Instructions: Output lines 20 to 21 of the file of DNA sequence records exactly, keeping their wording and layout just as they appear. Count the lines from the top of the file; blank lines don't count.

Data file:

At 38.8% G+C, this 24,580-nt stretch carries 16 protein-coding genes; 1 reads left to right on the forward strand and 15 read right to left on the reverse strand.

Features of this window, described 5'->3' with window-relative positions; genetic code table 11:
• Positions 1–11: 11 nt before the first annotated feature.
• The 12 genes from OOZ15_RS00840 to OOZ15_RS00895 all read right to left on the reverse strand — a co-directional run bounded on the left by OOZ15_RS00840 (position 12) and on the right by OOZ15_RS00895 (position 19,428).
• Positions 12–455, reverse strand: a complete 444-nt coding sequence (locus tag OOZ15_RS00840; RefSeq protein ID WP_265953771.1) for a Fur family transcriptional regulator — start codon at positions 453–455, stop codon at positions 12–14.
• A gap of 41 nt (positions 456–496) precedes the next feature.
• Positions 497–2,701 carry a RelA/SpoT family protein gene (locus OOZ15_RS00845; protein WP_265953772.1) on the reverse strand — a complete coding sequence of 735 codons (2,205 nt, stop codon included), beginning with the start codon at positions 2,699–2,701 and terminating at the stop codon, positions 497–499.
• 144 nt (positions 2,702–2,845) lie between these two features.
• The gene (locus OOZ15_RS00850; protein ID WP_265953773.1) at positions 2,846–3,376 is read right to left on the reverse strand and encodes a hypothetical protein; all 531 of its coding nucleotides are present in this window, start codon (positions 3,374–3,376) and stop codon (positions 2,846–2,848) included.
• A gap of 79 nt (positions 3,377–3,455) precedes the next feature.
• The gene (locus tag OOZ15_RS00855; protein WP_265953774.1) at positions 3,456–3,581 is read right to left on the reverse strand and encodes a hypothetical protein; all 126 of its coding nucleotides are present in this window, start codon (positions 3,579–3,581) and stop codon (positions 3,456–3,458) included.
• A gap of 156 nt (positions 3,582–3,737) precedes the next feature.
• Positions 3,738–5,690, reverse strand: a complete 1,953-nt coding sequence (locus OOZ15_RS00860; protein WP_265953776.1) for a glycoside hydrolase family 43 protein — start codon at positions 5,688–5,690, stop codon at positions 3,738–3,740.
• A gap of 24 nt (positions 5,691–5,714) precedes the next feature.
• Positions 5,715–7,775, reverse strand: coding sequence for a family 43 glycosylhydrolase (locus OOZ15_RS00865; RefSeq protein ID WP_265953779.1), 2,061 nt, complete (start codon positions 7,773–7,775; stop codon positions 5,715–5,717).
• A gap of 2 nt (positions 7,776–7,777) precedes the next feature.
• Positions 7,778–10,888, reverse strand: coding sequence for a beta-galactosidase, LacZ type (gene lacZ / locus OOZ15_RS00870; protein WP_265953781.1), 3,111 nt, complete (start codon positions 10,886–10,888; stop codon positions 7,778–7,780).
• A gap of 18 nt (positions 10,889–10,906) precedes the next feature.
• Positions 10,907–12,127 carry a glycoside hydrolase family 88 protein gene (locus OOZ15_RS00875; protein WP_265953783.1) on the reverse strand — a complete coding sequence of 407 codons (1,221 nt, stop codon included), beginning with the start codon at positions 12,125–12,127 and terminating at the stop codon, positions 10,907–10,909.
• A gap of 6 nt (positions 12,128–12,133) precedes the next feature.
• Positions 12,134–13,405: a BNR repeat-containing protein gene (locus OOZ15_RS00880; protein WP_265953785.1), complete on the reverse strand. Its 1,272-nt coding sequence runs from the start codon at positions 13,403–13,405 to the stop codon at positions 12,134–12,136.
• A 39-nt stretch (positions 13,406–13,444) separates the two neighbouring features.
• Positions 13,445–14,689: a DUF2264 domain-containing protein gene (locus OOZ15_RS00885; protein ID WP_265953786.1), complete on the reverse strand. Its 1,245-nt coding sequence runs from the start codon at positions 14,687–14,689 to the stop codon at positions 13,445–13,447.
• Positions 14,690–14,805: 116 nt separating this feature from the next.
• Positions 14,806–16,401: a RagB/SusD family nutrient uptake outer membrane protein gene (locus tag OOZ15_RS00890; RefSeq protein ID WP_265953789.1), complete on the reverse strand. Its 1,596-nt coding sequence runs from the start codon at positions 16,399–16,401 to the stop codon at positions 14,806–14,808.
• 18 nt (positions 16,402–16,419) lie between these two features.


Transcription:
• A gap of 6 nt (positions 12,128–12,133) precedes the next feature.
• Positions 12,134–13,405: a BNR repeat-containing protein gene (locus OOZ15_RS00880; protein WP_265953785.1), complete on the reverse strand. Its 1,272-nt coding sequence runs from the start codon at positions 13,403–13,405 to the stop codon at positions 12,134–12,136.